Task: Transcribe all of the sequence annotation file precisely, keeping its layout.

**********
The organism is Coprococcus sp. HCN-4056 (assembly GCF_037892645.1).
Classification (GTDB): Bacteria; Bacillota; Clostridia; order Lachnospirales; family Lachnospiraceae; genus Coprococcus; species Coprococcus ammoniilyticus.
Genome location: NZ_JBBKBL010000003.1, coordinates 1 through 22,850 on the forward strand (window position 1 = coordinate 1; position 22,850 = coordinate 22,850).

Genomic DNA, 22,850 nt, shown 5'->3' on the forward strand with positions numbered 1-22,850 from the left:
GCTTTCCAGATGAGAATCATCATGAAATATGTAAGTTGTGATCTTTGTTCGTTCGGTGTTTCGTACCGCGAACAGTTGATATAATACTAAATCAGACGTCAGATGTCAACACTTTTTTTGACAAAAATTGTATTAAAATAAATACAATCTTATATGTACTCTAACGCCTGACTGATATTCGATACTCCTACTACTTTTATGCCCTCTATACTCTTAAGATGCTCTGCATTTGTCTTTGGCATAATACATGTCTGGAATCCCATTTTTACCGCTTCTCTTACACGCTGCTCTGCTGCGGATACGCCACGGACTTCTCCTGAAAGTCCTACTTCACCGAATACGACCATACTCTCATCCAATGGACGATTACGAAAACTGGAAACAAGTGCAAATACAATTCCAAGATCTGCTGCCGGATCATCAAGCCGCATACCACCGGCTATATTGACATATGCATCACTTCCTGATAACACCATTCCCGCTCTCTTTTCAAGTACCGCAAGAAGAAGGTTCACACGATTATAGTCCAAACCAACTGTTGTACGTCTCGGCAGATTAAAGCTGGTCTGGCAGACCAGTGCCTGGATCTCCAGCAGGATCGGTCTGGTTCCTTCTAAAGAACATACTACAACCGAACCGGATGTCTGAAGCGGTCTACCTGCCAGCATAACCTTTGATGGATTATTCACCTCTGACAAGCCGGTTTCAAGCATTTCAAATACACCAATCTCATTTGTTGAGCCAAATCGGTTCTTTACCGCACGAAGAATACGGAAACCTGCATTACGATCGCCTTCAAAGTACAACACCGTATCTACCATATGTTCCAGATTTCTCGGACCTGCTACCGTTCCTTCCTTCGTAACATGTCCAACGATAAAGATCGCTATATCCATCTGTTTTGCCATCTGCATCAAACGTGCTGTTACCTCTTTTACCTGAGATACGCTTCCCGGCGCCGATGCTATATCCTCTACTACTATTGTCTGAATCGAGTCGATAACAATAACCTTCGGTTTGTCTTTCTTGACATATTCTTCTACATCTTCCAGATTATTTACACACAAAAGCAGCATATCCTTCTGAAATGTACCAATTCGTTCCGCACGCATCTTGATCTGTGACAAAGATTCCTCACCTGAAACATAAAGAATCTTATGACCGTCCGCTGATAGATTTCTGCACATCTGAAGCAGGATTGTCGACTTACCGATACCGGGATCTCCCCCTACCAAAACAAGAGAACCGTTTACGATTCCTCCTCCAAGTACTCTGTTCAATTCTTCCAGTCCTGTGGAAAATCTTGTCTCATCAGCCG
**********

The organism is Coprococcus sp. HCN-4056 (assembly GCF_037892645.1).
Classification (GTDB): Bacteria; Bacillota; Clostridia; order Lachnospirales; family Lachnospiraceae; genus Coprococcus; species Coprococcus ammoniilyticus.
Genome location: NZ_JBBKBL010000003.1, coordinates 1 through 22,850 on the forward strand (window position 1 = coordinate 1; position 22,850 = coordinate 22,850).

Genomic DNA, 22,850 nt, shown 5'->3' on the forward strand with positions numbered 1-22,850 from the left:
GCTTTCCAGATGAGAATCATCATGAAATATGTAAGTTGTGATCTTTGTTCGTTCGGTGTTTCGTACCGCGAACAGTTGATATAATACTAAATCAGACGTCAGATGTCAACACTTTTTTTGACAAAAATTGTATTAAAATAAATACAATCTTATATGTACTCTAACGCCTGACTGATATTCGATACTCCTACTACTTTTATGCCCTCTATACTCTTAAGATGCTCTGCATTTGTCTTTGGCATAATACATGTCTGGAATCCCATTTTTACCGCTTCTCTTACACGCTGCTCTGCTGCGGATACGCCACGGACTTCTCCTGAAAGTCCTACTTCACCGAATACGACCATACTCTCATCCAATGGACGATTACGAAAACTGGAAACAAGTGCAAATACAATTCCAAGATCTGCTGCCGGATCATCAAGCCGCATACCACCGGCTATATTGACATATGCATCACTTCCTGATAACACCATTCCCGCTCTCTTTTCAAGTACCGCAAGAAGAAGGTTCACACGATTATAGTCCAAACCAACTGTTGTACGTCTCGGCAGATTAAAGCTGGTCTGGCAGACCAGTGCCTGGATCTCCAGCAGGATCGGTCTGGTTCCTTCTAAAGAACATACTACAACCGAACCGGATGTCTGAAGCGGTCTACCTGCCAGCATAACCTTTGATGGATTATTCACCTCTGACAAGCCGGTTTCAAGCATTTCAAATACACCAATCTCATTTGTTGAGCCAAATCGGTTCTTTACCGCACGAAGAATACGGAAACCTGCATTACGATCGCCTTCAAAGTACAACACCGTATCTACCATATGTTCCAGATTTCTCGGACCTGCTACCGTTCCTTCCTTCGTAACATGTCCAACGATAAAGATCGCTATATCCATCTGTTTTGCCATCTGCATCAAACGTGCTGTTACCTCTTTTACCTGAGATACGCTTCCCGGCGCCGATGCTATATCCTCTACTACTATTGTCTGAATCGAGTCGATAACAATAACCTTCGGTTTGTCTTTCTTGACATATTCTTCTACATCTTCCAGATTATTTACACACAAAAGCAGCATATCCTTCTGAAATGTACCAATTCGTTCCGCACGCATCTTGATCTGTGACAAAGATTCCTCACCTGAAACATAAAGAATCTTATGACCGTCCGCTGATAGATTTCTGCACATCTGAAGCAGGATTGTCGACTTACCGATACCGGGATCTCCCCCTACCAAAACAAGAGAACCGTTTACGATTCCTCCTCCAAGTACTCTGTTCAATTCTTCCAGTCCTGTGGAAAATCTTGTCTCATCAGCCG